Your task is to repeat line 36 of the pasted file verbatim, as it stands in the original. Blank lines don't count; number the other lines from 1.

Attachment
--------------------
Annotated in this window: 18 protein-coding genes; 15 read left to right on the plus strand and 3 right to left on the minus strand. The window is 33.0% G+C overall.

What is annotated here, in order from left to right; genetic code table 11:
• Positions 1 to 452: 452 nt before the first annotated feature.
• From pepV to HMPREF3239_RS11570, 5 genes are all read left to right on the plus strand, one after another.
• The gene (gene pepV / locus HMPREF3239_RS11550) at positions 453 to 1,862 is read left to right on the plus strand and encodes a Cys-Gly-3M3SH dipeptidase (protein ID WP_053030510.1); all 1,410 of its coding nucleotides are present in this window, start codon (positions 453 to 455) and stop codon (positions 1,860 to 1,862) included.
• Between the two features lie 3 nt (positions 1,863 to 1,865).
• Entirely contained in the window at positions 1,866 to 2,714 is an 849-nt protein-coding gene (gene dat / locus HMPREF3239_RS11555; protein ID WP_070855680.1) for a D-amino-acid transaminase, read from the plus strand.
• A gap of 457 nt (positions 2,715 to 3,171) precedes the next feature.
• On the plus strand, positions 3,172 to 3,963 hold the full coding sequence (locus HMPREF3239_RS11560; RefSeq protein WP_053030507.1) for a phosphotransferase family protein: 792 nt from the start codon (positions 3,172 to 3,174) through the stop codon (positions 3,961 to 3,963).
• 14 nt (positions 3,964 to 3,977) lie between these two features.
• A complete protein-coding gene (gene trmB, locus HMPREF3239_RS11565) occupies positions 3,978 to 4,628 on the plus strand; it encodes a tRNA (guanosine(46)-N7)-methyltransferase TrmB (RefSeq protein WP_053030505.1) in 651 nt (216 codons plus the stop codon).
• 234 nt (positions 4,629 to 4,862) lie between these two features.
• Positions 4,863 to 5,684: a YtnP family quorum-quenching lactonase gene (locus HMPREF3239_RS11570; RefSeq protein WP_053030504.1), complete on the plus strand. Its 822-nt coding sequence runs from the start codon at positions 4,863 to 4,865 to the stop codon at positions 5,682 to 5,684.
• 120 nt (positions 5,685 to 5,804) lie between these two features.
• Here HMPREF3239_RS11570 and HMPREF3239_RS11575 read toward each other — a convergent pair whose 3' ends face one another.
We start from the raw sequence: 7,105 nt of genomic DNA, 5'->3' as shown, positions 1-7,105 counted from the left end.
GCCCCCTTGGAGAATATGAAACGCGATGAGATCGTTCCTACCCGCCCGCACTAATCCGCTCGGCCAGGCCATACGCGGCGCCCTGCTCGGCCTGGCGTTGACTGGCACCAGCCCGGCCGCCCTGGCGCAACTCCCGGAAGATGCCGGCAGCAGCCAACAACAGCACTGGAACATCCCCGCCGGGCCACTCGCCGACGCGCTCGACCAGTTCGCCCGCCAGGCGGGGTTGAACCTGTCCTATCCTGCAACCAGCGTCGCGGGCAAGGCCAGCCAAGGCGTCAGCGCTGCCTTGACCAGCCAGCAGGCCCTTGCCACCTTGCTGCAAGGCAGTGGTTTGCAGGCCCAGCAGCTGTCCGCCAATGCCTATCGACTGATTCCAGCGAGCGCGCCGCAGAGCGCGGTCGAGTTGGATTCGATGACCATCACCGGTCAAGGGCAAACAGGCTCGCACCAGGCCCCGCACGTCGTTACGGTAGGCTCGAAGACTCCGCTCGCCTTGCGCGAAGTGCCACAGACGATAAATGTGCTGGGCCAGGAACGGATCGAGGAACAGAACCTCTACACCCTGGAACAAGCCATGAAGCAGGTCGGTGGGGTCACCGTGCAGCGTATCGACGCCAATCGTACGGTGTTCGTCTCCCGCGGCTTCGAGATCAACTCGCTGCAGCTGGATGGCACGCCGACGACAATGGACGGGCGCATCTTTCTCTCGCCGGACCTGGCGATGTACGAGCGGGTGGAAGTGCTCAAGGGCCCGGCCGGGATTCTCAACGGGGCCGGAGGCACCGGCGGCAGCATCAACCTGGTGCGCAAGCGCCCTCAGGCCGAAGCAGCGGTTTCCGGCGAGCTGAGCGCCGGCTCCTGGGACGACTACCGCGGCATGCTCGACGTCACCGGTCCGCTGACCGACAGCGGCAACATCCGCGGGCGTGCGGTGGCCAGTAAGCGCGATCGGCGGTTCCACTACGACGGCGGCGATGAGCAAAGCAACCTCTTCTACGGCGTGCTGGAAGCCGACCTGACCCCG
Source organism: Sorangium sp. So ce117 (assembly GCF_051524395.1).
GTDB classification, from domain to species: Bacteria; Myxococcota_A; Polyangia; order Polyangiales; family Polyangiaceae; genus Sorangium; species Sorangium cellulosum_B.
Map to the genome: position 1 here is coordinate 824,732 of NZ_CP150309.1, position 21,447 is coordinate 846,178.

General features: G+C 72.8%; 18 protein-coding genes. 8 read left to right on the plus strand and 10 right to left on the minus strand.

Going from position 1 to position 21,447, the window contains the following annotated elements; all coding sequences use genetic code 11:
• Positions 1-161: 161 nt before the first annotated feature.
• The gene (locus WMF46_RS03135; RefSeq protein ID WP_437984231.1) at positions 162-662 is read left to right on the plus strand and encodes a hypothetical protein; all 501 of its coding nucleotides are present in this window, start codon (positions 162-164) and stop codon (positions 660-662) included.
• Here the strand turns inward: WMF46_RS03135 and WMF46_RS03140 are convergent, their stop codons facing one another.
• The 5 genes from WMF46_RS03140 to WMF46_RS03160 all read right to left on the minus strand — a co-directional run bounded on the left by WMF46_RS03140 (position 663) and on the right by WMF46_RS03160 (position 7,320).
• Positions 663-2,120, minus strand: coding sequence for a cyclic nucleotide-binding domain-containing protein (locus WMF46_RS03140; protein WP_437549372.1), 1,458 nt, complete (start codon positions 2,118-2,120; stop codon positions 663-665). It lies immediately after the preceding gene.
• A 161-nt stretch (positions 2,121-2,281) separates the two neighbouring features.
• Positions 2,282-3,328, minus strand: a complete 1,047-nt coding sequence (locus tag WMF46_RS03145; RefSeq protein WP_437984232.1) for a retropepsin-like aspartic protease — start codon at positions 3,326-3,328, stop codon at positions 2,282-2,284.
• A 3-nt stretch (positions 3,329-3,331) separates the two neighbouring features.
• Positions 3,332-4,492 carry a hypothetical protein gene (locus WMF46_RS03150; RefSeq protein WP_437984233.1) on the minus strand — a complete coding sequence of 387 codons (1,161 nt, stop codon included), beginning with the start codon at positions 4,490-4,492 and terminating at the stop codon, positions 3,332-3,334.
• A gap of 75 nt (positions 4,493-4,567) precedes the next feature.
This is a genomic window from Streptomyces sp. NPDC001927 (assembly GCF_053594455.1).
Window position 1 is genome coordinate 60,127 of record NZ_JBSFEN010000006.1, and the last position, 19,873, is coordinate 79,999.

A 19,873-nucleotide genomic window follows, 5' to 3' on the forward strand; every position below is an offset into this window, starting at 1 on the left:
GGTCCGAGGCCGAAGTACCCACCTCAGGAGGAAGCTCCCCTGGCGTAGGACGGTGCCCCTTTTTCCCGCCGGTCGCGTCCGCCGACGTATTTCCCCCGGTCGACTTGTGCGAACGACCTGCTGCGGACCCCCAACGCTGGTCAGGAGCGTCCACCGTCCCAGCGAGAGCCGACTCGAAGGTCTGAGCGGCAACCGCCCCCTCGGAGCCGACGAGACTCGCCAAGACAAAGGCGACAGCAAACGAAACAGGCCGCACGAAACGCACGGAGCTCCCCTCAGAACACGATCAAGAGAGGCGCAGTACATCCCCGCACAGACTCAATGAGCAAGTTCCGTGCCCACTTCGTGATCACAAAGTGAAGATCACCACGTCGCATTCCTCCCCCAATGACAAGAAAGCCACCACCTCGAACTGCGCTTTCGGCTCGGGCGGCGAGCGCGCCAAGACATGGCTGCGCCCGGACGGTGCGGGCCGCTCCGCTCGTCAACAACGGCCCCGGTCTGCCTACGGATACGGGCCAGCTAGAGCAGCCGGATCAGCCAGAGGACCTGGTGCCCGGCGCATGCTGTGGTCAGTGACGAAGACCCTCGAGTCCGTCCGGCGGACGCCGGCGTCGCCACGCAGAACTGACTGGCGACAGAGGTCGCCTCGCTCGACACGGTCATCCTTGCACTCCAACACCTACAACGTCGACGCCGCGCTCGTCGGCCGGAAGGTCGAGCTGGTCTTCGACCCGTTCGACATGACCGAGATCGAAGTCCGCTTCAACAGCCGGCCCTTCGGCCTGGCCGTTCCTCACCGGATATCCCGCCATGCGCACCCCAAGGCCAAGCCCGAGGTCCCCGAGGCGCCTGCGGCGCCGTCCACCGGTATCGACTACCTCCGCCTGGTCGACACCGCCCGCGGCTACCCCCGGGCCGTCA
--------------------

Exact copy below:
GGTCCGAGGCCGAAGTACCCACCTCAGGAGGAAGCTCCCCTGGCGTAGGACGGTGCCCCTTTTTCCCGCCGGTCGCGTCCGCCGACGTATTTCCCCCGGTCGACTTGTGCGAACGACCTGCTGCGGACCCCCAACGCTGGTCAGGAGCGTCCACCGTCCCAGCGAGAGCCGACTCGAAGGTCTGAGCGGCAACCGCCCCCTCGGAGCCGACGAGACTCGCCAAGACAAAGGCGACAGCAAACGAAACAGGCCGCACGAAACGCACGGAGCTCCCCTCAGAACACGATCAAGAGAGGCGCAGTACATCCCCGCACAGACTCAATGAGCAAGTTCCGTGCCCACTTCGTGATCACAAAGTGAAGATCACCACGTCGCATTCCTCCCCCAATGACAAGAAAGCCACCACCTCGAACTGCGCTTTCGGCTCGGGCGGCGAGCGCGCCAAGACATGGCTGCGCCCGGACGGTGCGGGCCGCTCCGCTCGTCAACAACGGCCCCGGTCTGCCTACGGATACGGGCCAGCTAGAGCAGCCGGATCAGCCAGAGGACCTGGTGCCCGGCGCATGCTGTGGTCAGTGACGAAGACCCTCGAGTCCGTCCGGCGGACGCCGGCGTCGCCACGCAGAACTGACTGGCGACAGAGGTCGCCTCGCTCGACACGGTCATCCTTGCACTCCAACACCTACAACGTCGACGCCGCGCTCGTCGGCCGGAAGGTCGAGCTGGTCTTCGACCCGTTCGACATGACCGAGATCGAAGTCCGCTTCAACAGCCGGCCCTTCGGCCTGGCCGTTCCTCACCGGATATCCCGCCATGCGCACCCCAAGGCCAAGCCCGAGGTCCCCGAGGCGCCTGCGGCGCCGTCCACCGGTATCGACTACCTCCGCCTGGTCGACACCGCCCGCGGCTACCCCCGGGCCGTCA